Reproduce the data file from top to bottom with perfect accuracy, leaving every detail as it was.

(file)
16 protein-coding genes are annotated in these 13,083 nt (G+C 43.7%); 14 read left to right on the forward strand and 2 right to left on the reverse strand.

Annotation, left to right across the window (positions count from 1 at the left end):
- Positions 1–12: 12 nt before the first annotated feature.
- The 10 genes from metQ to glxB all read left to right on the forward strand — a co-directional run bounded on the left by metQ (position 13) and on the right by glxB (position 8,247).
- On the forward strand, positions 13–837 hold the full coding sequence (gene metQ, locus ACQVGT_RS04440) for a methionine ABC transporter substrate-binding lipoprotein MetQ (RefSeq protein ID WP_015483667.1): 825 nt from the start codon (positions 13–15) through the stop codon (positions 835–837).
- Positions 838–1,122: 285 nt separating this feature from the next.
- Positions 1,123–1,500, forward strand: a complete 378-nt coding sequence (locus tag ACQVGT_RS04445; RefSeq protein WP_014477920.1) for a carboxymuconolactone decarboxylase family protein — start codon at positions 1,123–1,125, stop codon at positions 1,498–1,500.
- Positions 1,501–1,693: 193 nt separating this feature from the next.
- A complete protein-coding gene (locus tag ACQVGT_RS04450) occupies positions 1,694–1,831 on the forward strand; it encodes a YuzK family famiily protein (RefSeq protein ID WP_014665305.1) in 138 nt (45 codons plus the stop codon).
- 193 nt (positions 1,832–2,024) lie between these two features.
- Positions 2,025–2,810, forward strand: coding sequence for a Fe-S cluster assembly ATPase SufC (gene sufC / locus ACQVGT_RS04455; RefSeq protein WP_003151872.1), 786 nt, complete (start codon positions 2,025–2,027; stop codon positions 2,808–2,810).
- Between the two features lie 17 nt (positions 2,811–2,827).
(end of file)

16 protein-coding genes are annotated in these 13,083 nt (G+C 43.7%); 14 read left to right on the forward strand and 2 right to left on the reverse strand.

Annotation, left to right across the window (positions count from 1 at the left end):
- Positions 1–12: 12 nt before the first annotated feature.
- The 10 genes from metQ to glxB all read left to right on the forward strand — a co-directional run bounded on the left by metQ (position 13) and on the right by glxB (position 8,247).
- On the forward strand, positions 13–837 hold the full coding sequence (gene metQ, locus ACQVGT_RS04440) for a methionine ABC transporter substrate-binding lipoprotein MetQ (RefSeq protein ID WP_015483667.1): 825 nt from the start codon (positions 13–15) through the stop codon (positions 835–837).
- Positions 838–1,122: 285 nt separating this feature from the next.
- Positions 1,123–1,500, forward strand: a complete 378-nt coding sequence (locus tag ACQVGT_RS04445; RefSeq protein WP_014477920.1) for a carboxymuconolactone decarboxylase family protein — start codon at positions 1,123–1,125, stop codon at positions 1,498–1,500.
- Positions 1,501–1,693: 193 nt separating this feature from the next.
- A complete protein-coding gene (locus tag ACQVGT_RS04450) occupies positions 1,694–1,831 on the forward strand; it encodes a YuzK family famiily protein (RefSeq protein ID WP_014665305.1) in 138 nt (45 codons plus the stop codon).
- 193 nt (positions 1,832–2,024) lie between these two features.
- Positions 2,025–2,810, forward strand: coding sequence for a Fe-S cluster assembly ATPase SufC (gene sufC / locus ACQVGT_RS04455; RefSeq protein WP_003151872.1), 786 nt, complete (start codon positions 2,025–2,027; stop codon positions 2,808–2,810).
- Between the two features lie 17 nt (positions 2,811–2,827).